When appellee arrived at the bank shortly after one o'clock, she waited in line to reach a teller's window. She presented the telephone bill and money order and was told by the teller she would have to have the money order approved by the assistant manager, appellant Finnegan, whose desk was in the lobby behind a low divider. A number of people were waiting to see him and she took her place in line. When her turn was reached, she handed the manager the money order, stating she had no account at the bank but wished to pay the telephone bill, adding her sister did have an account there. He took the money order, looked at it and said: "Young lady, I think you better have a seat and talk to the police because this money order is stolen." He pulled out a notebook and took from it some money orders of the same type, and he told appellee "you'll have to talk to the police because its stolen." He then made three telephone *27 calls. A number of people were close enough to hear his remarks to her.

Appellee did not hear the manager's telephone conversations but did hear him say he was trying to check some serial numbers. When he had finished his third call, appellee said to him: "listen, this money order better be stolen, after all, it's embarrassing." He then handed her the money order, saying the bank would not accept it, and she left. She had been at the desk 15 or 20 minutes. She went to the liquor store where the money order had been purchased and was assured that her friend had purchased it and it had not been stolen.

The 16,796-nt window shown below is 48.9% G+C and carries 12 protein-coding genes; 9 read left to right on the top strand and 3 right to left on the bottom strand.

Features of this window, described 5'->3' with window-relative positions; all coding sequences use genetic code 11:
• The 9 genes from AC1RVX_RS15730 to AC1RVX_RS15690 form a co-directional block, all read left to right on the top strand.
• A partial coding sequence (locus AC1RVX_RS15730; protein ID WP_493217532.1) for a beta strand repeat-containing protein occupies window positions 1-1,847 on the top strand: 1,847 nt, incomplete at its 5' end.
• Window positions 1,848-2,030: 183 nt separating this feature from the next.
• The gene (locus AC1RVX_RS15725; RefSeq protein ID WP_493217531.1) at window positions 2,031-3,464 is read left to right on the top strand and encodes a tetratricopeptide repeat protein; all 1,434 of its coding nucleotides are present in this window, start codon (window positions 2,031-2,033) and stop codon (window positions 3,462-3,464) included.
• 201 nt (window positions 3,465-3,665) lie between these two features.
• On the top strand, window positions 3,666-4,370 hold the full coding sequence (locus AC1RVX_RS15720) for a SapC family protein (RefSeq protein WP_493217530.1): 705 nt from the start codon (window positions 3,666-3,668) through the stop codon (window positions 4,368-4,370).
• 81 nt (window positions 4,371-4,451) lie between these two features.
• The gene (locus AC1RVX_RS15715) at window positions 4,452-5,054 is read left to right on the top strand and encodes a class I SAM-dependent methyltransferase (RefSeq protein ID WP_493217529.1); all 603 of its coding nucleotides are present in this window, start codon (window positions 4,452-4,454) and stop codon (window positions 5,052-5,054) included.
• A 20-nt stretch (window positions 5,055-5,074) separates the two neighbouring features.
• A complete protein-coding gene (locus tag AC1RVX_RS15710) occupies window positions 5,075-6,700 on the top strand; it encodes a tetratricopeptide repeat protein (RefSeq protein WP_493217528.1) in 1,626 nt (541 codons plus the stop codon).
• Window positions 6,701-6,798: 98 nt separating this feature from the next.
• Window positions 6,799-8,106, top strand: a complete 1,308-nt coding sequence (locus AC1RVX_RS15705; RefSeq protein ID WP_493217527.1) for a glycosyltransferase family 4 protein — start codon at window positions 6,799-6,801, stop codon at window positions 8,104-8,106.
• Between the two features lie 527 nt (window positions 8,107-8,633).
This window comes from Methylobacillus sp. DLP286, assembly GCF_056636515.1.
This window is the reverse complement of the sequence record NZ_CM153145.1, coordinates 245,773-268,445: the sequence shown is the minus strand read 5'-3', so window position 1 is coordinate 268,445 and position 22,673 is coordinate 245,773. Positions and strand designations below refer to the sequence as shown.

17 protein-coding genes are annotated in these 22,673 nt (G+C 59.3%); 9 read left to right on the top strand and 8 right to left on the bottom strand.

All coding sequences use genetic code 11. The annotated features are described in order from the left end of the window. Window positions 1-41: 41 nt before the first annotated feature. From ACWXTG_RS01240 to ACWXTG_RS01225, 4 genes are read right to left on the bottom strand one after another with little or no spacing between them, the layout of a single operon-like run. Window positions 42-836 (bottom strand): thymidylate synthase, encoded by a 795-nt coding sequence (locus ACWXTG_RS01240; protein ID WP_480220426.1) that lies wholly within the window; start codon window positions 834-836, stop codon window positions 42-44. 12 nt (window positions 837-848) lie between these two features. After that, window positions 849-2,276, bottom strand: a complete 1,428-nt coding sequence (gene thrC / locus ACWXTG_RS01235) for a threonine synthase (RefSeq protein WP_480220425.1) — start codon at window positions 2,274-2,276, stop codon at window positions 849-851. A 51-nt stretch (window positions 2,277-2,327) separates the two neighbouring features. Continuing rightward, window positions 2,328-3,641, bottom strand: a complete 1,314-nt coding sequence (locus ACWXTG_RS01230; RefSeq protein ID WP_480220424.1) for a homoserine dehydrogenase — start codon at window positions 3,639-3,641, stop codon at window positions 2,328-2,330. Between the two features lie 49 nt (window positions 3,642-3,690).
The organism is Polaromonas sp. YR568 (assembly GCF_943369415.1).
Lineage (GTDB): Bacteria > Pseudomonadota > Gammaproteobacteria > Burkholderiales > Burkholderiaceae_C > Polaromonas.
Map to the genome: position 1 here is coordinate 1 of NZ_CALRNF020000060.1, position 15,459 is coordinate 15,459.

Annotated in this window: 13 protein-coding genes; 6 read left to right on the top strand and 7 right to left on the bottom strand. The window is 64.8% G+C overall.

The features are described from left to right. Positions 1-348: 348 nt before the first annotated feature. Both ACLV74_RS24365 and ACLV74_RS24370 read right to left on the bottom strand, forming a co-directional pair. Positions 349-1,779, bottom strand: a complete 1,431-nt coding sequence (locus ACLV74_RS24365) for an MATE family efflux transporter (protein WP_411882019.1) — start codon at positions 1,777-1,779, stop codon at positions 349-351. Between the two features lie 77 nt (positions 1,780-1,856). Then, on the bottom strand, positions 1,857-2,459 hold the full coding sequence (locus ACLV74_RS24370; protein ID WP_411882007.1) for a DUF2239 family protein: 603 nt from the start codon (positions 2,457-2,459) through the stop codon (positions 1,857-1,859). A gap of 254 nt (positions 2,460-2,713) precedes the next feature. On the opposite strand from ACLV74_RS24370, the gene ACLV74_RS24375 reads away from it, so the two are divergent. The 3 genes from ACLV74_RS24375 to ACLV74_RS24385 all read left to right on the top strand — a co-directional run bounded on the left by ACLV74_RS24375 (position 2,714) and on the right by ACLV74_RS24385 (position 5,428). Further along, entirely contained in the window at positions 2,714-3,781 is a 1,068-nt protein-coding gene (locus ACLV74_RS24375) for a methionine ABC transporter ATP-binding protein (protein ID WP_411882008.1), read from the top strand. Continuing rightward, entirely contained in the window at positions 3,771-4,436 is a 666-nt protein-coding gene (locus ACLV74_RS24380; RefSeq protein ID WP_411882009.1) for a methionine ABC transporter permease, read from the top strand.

Appellee admitted that the manager did not accuse her of stealing the money order or of knowing that it had been stolen; that the manager did not tell her he was going to call the police, and did not tell her she could not leave until he had made his telephone calls. She testified she did not attempt to leave because she saw a bank guard in the lobby and two police officers outside the bank, and was afraid if she got up to leave some one would say stop. In her words, she felt "mentally restrained."